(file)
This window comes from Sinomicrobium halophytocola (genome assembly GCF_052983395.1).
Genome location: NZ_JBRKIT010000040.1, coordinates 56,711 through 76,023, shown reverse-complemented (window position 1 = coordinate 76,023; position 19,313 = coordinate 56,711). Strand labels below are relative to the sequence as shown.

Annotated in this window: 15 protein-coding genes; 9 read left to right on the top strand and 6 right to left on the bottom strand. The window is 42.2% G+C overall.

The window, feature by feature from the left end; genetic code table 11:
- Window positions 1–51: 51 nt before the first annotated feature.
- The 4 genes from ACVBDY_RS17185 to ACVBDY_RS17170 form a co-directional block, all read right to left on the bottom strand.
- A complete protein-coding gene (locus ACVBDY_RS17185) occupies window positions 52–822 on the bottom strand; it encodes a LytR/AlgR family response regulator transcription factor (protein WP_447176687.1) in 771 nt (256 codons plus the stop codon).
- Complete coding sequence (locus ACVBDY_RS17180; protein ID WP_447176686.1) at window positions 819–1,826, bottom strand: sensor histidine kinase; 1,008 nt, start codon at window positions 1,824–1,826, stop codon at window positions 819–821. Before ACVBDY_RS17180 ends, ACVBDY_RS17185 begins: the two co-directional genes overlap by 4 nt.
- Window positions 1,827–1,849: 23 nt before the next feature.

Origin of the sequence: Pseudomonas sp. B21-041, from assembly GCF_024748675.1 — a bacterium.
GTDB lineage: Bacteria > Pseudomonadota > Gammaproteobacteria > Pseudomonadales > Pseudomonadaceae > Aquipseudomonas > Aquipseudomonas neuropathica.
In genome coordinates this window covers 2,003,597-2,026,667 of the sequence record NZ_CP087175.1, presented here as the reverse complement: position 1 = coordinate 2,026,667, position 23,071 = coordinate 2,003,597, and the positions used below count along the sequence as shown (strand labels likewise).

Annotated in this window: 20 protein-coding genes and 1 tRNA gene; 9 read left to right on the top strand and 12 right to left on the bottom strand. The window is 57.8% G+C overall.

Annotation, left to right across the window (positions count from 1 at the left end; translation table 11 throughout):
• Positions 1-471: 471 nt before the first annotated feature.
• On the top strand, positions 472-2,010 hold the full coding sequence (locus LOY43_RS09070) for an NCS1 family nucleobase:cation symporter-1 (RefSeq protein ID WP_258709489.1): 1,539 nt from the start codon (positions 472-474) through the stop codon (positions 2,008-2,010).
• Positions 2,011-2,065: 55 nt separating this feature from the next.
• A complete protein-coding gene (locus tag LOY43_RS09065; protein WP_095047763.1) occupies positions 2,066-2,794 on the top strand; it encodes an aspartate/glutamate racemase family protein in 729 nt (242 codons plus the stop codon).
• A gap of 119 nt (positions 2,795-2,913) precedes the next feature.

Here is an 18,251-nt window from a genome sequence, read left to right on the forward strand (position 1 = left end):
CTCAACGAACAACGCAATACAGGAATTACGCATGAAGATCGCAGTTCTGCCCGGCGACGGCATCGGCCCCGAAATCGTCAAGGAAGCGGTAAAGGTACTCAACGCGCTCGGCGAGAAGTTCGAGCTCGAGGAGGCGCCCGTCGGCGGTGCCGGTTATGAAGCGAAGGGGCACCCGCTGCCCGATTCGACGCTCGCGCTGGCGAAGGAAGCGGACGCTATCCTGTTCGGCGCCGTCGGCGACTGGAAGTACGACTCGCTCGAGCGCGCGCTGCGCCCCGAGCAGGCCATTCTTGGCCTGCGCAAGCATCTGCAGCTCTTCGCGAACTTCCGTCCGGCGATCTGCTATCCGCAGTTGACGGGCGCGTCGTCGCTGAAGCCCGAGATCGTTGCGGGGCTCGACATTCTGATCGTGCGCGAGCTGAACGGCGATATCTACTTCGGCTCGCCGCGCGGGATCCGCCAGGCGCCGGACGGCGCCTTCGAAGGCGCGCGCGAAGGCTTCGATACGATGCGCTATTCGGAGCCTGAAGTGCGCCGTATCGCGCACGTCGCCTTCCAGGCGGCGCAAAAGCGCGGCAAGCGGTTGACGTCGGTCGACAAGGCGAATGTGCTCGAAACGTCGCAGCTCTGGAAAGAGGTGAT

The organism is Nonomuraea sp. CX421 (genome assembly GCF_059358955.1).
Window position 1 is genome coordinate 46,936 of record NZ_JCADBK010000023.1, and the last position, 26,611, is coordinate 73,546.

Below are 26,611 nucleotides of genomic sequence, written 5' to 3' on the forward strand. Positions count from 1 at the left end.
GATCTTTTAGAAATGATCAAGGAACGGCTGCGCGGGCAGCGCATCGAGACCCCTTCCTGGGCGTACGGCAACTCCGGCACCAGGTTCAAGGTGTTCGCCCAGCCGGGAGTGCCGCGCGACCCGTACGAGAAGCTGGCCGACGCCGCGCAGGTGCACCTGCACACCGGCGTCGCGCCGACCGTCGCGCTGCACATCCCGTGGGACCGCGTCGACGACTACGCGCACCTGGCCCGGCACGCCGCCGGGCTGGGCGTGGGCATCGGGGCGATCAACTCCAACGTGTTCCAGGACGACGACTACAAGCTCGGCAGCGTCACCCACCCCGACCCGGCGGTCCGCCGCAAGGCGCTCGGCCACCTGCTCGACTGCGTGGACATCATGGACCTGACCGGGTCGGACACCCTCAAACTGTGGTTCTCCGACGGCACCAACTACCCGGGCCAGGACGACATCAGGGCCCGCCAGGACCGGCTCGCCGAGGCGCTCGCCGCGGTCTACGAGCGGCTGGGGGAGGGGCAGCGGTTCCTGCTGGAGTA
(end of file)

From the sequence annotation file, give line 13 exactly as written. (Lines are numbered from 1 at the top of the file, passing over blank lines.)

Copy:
Annotated in this window: 20 protein-coding genes and 1 tRNA gene; 9 read left to right on the top strand and 12 right to left on the bottom strand. The window is 57.8% G+C overall.